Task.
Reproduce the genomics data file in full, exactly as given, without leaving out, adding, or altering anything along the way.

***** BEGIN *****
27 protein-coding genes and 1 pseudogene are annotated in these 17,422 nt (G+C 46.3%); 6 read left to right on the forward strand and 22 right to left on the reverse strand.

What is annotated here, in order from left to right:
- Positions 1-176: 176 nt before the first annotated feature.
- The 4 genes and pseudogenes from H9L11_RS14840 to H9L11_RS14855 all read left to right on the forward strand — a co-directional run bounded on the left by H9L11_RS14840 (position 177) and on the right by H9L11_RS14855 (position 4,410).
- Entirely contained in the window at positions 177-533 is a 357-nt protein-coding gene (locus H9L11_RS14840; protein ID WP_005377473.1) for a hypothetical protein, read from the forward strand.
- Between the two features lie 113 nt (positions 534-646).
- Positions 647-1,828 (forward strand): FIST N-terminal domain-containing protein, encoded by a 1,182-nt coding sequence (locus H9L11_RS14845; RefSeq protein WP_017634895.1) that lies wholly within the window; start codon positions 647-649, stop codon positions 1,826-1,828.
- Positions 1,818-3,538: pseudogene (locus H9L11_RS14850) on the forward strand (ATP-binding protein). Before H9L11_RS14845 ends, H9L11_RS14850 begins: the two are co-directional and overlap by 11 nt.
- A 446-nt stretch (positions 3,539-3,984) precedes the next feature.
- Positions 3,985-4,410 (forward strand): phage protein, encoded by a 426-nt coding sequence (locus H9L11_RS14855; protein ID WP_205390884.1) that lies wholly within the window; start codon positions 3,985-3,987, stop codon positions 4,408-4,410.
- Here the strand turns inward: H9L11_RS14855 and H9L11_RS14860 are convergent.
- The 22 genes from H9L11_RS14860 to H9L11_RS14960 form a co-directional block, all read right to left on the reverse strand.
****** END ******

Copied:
27 protein-coding genes and 1 pseudogene are annotated in these 17,422 nt (G+C 46.3%); 6 read left to right on the forward strand and 22 right to left on the reverse strand.

What is annotated here, in order from left to right:
- Positions 1-176: 176 nt before the first annotated feature.
- The 4 genes and pseudogenes from H9L11_RS14840 to H9L11_RS14855 all read left to right on the forward strand — a co-directional run bounded on the left by H9L11_RS14840 (position 177) and on the right by H9L11_RS14855 (position 4,410).
- Entirely contained in the window at positions 177-533 is a 357-nt protein-coding gene (locus H9L11_RS14840; protein ID WP_005377473.1) for a hypothetical protein, read from the forward strand.
- Between the two features lie 113 nt (positions 534-646).
- Positions 647-1,828 (forward strand): FIST N-terminal domain-containing protein, encoded by a 1,182-nt coding sequence (locus H9L11_RS14845; RefSeq protein WP_017634895.1) that lies wholly within the window; start codon positions 647-649, stop codon positions 1,826-1,828.
- Positions 1,818-3,538: pseudogene (locus H9L11_RS14850) on the forward strand (ATP-binding protein). Before H9L11_RS14845 ends, H9L11_RS14850 begins: the two are co-directional and overlap by 11 nt.
- A 446-nt stretch (positions 3,539-3,984) precedes the next feature.
- Positions 3,985-4,410 (forward strand): phage protein, encoded by a 426-nt coding sequence (locus H9L11_RS14855; protein ID WP_205390884.1) that lies wholly within the window; start codon positions 3,985-3,987, stop codon positions 4,408-4,410.
- Here the strand turns inward: H9L11_RS14855 and H9L11_RS14860 are convergent.
- The 22 genes from H9L11_RS14860 to H9L11_RS14960 form a co-directional block, all read right to left on the reverse strand.